AUGUSTA, Ga. – Don’t say that newer is better — at least not to Douglas Parrish.
The 35-year-old resident of Augusta’s Westover neighborhood is on a one-man campaign to show the world that the ancient art of papermaking has a place in a modern world of Blu-ray, hybrid cars and smart phones. He is so sure of his cause that he quit his job as an English teacher to pursue his passion full time.
Parrish, who until recently was a member of Augusta’s Paper Caper papermaking club, was expelled from the group because of what he calls his “rebellious, devil-may-care” approach the craft.
“When you think of papermaking,” he said, “most people think of creating pulp, spreading it on a framed screen to dry and removing it, the flat result of which can be written or painted on. But we need to get rid of that limitation.”
Parrish believes that the future is bright for papermakers like him who are willing to look outside the frame. He thinks papermakers can give 3-D printing a run for its money.
“A lot of media attention was given to that guy in Texas who published instructions how to make a gun with a 3-D printer,” Parrish said in his garage workshop. “Well you know what? I constructed a gun, too, but out of paper. I sculpted it from a quick-drying pulp made from secret ingredients. And you know what? My gun actually worked on the first try.”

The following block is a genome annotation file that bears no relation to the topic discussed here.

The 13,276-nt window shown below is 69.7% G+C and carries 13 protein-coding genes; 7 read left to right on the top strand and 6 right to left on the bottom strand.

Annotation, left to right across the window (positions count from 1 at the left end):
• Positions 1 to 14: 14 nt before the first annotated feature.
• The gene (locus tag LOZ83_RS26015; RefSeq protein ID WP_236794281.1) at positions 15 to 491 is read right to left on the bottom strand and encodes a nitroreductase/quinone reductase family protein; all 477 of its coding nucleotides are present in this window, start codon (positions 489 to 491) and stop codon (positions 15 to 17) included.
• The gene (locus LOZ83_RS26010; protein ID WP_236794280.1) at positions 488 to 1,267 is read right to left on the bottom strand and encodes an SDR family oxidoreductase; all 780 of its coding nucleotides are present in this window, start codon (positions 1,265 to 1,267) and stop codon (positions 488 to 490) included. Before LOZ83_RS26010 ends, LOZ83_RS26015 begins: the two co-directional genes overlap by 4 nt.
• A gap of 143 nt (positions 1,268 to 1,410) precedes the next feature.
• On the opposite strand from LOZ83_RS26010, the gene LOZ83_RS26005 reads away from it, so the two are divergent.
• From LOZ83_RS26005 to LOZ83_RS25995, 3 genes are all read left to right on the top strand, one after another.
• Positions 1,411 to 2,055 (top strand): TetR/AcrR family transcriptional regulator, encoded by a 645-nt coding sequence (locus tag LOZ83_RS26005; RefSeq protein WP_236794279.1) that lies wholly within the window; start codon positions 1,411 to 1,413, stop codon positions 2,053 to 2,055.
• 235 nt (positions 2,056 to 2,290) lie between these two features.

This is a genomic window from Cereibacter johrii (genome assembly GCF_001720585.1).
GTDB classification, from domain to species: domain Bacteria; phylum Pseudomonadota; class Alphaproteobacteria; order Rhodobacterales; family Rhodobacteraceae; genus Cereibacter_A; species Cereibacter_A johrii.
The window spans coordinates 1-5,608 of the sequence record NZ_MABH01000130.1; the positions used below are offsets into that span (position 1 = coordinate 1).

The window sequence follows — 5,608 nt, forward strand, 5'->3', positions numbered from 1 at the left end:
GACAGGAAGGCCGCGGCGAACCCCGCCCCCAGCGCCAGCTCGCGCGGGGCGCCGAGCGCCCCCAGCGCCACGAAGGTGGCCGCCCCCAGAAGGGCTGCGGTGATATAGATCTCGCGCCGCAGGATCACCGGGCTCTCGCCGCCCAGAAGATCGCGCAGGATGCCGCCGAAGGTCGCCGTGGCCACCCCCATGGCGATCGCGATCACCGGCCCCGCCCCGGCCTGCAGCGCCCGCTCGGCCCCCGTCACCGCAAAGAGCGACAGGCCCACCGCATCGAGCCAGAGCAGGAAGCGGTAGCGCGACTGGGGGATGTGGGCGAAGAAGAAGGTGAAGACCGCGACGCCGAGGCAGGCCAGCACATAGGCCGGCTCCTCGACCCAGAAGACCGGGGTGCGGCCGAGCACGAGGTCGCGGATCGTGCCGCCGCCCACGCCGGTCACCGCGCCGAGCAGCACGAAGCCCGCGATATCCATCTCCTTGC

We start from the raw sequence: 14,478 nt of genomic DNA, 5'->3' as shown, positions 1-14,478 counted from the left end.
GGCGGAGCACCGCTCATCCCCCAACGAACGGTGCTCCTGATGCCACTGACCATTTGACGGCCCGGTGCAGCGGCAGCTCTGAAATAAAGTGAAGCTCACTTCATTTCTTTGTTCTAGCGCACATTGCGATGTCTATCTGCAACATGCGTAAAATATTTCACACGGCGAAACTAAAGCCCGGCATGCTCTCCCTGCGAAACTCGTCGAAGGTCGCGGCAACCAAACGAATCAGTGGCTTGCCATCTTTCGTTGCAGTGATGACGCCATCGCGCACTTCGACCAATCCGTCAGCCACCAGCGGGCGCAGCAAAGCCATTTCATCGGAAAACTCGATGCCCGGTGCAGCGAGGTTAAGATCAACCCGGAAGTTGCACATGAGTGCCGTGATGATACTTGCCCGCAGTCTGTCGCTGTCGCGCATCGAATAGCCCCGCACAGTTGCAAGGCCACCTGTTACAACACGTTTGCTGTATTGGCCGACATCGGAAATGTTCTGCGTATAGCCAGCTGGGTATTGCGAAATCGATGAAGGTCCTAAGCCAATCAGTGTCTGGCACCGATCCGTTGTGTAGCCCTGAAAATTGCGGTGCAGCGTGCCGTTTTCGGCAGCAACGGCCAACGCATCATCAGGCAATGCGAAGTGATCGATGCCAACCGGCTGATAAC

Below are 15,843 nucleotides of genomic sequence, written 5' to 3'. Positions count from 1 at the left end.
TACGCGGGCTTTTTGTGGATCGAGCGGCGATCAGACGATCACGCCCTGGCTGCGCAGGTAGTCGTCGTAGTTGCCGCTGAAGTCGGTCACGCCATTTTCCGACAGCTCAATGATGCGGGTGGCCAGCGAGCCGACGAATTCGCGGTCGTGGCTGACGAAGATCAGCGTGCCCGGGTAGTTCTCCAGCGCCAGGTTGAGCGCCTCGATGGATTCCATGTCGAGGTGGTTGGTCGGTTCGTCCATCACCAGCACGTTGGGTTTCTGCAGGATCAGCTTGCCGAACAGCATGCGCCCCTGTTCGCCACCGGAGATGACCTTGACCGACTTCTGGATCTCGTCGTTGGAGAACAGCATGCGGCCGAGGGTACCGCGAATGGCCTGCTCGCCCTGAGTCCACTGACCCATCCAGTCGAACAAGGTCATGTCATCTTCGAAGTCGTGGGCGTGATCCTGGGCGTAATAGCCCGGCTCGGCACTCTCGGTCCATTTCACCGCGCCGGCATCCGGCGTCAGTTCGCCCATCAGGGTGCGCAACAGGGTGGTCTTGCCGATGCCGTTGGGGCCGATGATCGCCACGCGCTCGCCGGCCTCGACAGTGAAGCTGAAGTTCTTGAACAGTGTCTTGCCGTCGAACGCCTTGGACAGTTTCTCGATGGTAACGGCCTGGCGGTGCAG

Parrish showed how he intends to take on companies such as MakerBot and FlashForge, whose 3-D printers can cost thousands of dollars. And he intends on doing it for a fraction of the price.
To demonstrate his craft, he put on a traditional papermaking smock (“for good luck, more than anything,” he explained) and created a pulp out of used newspaper inserts. He added a powder from a cereal box that he uses as a decoy in case of burglars. Although he wouldn’t divulge what was in the box, he said the ingredients were all legal “but difficult to obtain.”
As the pulp dried on a screen, he rolled it into a ball, letting it sit on a table for ten minutes before announcing it was done.
“Voilà,” he said. “And that’s how you make a volleyball.”
The market for producing functional objects out of paper is limitless, he said. “From skateboards to desks. Even bottles, eventually. Goodbye, plastic.” When asked about computers, he said: “Well, we’ll leave microchips to others. But computer housing, sure, why not.”
One thing is certain: if the path to the future is through 3-D printing, Douglas Parrish will be there to pave the way in paper.